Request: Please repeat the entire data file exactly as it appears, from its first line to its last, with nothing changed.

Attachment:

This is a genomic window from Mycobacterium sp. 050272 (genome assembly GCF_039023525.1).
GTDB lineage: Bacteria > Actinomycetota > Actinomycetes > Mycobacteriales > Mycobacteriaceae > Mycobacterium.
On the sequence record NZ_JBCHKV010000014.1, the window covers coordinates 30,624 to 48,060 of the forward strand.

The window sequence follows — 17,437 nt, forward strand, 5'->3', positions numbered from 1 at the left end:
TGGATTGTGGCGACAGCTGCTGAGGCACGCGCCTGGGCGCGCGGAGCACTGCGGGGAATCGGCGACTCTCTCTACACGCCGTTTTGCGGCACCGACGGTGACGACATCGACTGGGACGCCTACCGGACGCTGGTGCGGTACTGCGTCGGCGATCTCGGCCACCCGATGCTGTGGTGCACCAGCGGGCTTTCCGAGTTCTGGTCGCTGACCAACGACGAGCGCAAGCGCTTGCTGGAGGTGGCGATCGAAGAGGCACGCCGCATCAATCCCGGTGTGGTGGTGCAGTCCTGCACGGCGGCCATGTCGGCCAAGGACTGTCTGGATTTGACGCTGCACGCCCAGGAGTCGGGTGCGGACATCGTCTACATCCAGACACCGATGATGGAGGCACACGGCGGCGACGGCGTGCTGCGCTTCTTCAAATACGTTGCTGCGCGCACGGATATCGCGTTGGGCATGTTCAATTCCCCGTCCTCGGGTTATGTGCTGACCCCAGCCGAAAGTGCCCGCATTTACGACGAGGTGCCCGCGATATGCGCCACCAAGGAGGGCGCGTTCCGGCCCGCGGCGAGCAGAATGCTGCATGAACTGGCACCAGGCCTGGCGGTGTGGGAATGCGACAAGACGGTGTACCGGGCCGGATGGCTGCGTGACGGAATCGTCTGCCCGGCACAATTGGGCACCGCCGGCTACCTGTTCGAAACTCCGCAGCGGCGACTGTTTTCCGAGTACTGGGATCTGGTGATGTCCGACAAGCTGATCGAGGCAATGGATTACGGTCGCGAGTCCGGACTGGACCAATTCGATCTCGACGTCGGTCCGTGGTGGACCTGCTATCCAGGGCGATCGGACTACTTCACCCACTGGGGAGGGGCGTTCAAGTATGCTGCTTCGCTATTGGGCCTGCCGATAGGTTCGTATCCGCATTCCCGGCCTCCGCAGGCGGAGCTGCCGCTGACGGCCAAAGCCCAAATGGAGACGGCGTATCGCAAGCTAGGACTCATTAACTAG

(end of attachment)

This is a genomic window from Mycobacterium sp. 050272 (genome assembly GCF_039023525.1).
GTDB lineage: Bacteria > Actinomycetota > Actinomycetes > Mycobacteriales > Mycobacteriaceae > Mycobacterium.
On the sequence record NZ_JBCHKV010000014.1, the window covers coordinates 30,624 to 48,060 of the forward strand.

The window sequence follows — 17,437 nt, forward strand, 5'->3', positions numbered from 1 at the left end:
TGGATTGTGGCGACAGCTGCTGAGGCACGCGCCTGGGCGCGCGGAGCACTGCGGGGAATCGGCGACTCTCTCTACACGCCGTTTTGCGGCACCGACGGTGACGACATCGACTGGGACGCCTACCGGACGCTGGTGCGGTACTGCGTCGGCGATCTCGGCCACCCGATGCTGTGGTGCACCAGCGGGCTTTCCGAGTTCTGGTCGCTGACCAACGACGAGCGCAAGCGCTTGCTGGAGGTGGCGATCGAAGAGGCACGCCGCATCAATCCCGGTGTGGTGGTGCAGTCCTGCACGGCGGCCATGTCGGCCAAGGACTGTCTGGATTTGACGCTGCACGCCCAGGAGTCGGGTGCGGACATCGTCTACATCCAGACACCGATGATGGAGGCACACGGCGGCGACGGCGTGCTGCGCTTCTTCAAATACGTTGCTGCGCGCACGGATATCGCGTTGGGCATGTTCAATTCCCCGTCCTCGGGTTATGTGCTGACCCCAGCCGAAAGTGCCCGCATTTACGACGAGGTGCCCGCGATATGCGCCACCAAGGAGGGCGCGTTCCGGCCCGCGGCGAGCAGAATGCTGCATGAACTGGCACCAGGCCTGGCGGTGTGGGAATGCGACAAGACGGTGTACCGGGCCGGATGGCTGCGTGACGGAATCGTCTGCCCGGCACAATTGGGCACCGCCGGCTACCTGTTCGAAACTCCGCAGCGGCGACTGTTTTCCGAGTACTGGGATCTGGTGATGTCCGACAAGCTGATCGAGGCAATGGATTACGGTCGCGAGTCCGGACTGGACCAATTCGATCTCGACGTCGGTCCGTGGTGGACCTGCTATCCAGGGCGATCGGACTACTTCACCCACTGGGGAGGGGCGTTCAAGTATGCTGCTTCGCTATTGGGCCTGCCGATAGGTTCGTATCCGCATTCCCGGCCTCCGCAGGCGGAGCTGCCGCTGACGGCCAAAGCCCAAATGGAGACGGCGTATCGCAAGCTAGGACTCATTAACTAG